Musgrave Minerals encounters massive sulphides at Pallatu

THE BOURSE WHISPERER: Musgrave Minerals (ASX: MGV) has intersected massive and disseminated nickel-copper sulphide while conducting recent diamond drilling at the Pallatu target on the company’s Deering Hills project in the far north-west of South Australia.

Musgrave Minerals holds a 100 per cent interest in licence EL5317 that hosts the newly-discovered nickel-copper sulphide mineralisation.


Location of Musgrave Minerals’ exploration licences in the Musgrave Province. Source: Company announcement


Musgrave drilled five holes testing five separate conductive targets it had identified from surface EM surveys.

Musgrave explained the drilling had encountered a combination of massive, matrix and disseminated sulphide in all five drill holes from as shallow as 35.7 metres down hole.

The drilling has shown the system to be mineralised with peak assays up to 0.5 per cent nickel, 0.8 per cent copper and 0.6 grams per tonne platinum, palladium and gold over narrow intervals in fresh rock.

Musgrave said all five surface EM conductors it has drilled to date have been interpreted to be sourced from a combination of massive and matrix sulphide and graphite which is associated with the mineralisation.

The company explained the mineralisation is hosted within sulphide bearing interpreted Giles Complex, gabbros and pyroxenites.

Giles Complex gabbroic intrusives are known to host nickel sulphide mineralisation elsewhere in the Musgrave Province.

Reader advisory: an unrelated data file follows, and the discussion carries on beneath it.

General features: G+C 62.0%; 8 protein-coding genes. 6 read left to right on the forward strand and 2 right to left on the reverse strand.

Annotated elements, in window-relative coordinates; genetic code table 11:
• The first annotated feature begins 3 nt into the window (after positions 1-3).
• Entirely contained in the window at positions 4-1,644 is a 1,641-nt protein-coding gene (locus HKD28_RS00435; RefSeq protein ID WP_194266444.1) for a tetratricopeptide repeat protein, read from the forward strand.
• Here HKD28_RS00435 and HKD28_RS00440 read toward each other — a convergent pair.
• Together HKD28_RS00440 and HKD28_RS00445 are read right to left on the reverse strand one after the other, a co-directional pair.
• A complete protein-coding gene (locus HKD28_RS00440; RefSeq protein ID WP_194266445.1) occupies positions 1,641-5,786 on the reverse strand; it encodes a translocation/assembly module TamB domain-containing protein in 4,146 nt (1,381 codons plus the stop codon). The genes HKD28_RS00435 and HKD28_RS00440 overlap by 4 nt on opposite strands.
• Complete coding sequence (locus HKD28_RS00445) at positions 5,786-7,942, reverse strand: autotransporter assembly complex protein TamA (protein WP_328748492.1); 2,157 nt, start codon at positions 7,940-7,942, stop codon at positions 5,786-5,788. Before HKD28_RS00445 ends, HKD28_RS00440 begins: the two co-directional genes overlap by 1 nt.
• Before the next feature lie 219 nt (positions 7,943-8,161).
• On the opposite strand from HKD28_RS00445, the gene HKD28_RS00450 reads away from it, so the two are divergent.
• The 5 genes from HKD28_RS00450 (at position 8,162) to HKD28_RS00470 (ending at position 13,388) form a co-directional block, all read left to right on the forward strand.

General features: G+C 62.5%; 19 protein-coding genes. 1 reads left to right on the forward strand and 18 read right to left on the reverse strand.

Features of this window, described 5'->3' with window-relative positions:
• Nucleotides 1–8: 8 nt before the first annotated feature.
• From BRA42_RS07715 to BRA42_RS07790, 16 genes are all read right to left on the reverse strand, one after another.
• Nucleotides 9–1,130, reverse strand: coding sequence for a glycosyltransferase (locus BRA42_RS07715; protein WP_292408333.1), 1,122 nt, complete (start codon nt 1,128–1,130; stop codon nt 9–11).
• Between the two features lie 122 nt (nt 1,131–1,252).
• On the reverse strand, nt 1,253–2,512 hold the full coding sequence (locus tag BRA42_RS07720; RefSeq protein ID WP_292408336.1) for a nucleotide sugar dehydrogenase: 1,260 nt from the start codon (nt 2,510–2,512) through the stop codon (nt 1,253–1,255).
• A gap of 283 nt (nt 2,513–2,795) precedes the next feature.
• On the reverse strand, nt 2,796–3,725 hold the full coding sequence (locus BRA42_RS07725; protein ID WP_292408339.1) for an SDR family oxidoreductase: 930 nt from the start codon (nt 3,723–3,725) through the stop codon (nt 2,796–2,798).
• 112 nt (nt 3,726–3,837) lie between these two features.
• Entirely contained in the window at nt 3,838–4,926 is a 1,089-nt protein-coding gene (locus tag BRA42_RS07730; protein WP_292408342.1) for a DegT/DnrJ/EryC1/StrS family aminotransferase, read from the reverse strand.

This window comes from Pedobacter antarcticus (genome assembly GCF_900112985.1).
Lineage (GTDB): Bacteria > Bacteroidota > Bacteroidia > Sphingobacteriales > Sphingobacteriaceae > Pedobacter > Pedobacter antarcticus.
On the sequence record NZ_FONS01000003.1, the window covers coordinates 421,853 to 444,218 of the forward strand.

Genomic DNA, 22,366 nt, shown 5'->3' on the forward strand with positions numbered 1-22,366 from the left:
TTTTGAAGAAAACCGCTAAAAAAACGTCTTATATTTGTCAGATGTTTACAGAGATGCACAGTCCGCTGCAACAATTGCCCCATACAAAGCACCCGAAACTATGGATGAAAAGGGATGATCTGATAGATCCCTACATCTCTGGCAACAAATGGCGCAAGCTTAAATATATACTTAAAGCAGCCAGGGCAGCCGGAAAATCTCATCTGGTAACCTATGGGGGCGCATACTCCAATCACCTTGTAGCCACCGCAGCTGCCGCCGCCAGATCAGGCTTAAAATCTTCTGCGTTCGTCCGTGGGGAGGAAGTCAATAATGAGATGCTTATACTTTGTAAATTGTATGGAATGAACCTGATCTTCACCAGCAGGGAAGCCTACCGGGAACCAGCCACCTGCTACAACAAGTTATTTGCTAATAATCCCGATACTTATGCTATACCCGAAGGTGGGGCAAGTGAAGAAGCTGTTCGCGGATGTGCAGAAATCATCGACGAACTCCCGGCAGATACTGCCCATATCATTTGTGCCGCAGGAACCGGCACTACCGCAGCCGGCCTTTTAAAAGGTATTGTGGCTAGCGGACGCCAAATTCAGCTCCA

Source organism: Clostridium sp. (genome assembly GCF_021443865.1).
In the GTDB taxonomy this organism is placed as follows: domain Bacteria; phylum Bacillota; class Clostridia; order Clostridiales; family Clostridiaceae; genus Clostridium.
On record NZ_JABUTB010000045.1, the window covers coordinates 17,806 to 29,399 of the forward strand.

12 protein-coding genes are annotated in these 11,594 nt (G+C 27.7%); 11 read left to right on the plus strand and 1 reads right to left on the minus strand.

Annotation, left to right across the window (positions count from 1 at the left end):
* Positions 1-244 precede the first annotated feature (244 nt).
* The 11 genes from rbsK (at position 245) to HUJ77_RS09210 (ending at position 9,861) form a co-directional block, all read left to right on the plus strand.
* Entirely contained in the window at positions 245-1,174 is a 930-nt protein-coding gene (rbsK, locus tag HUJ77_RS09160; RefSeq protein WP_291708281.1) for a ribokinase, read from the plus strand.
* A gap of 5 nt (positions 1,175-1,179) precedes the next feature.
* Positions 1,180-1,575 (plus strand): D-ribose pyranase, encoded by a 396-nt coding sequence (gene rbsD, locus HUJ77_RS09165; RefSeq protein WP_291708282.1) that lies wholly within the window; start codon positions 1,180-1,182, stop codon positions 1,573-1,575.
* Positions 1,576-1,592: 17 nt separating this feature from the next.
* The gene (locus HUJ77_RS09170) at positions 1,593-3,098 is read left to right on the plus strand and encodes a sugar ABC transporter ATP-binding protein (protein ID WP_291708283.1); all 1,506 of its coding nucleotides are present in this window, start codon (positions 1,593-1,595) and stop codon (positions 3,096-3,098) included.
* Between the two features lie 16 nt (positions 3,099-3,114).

“This discovery is potentially very significant as it has defined a new mineralised intrusive system in the region,” Musgrave Minerals Managing Director Rob Waugh said in the company’s announcement to the Australian Securities Exchange.

“A re-assessment of ground EM data has highlighted a potentially significant and extensive subtle conductor at depth to the north of the current drilling.

“The new target identified as Pallatu 7 is interpreted as approximately 1,500 metres long at a vertical depth of approximately 280 metres.

“This is right at the limit of the interpretability of the existing EM survey data and further ground EM will be required to better define this potentially significant conductor.

“The important question for us is; are we on the edge of something significant? Only further exploration, including additional EM and drilling will answer that question.”

Musgrave has down hole electromagnetic (DHEM) surveys and additional surface EM surveys planned for early 2014 prior to potential drilling recommencing.

Future exploration will be focused on defining areas with the potential for the accumulation of high-grade nickel-copper massive sulphide zones and platinum group elements (PGEs).

Musgrave has been encouraged by the PGE results it has achieved so far, which it said has highlighted the potential of the area to host economic PGE mineralisation.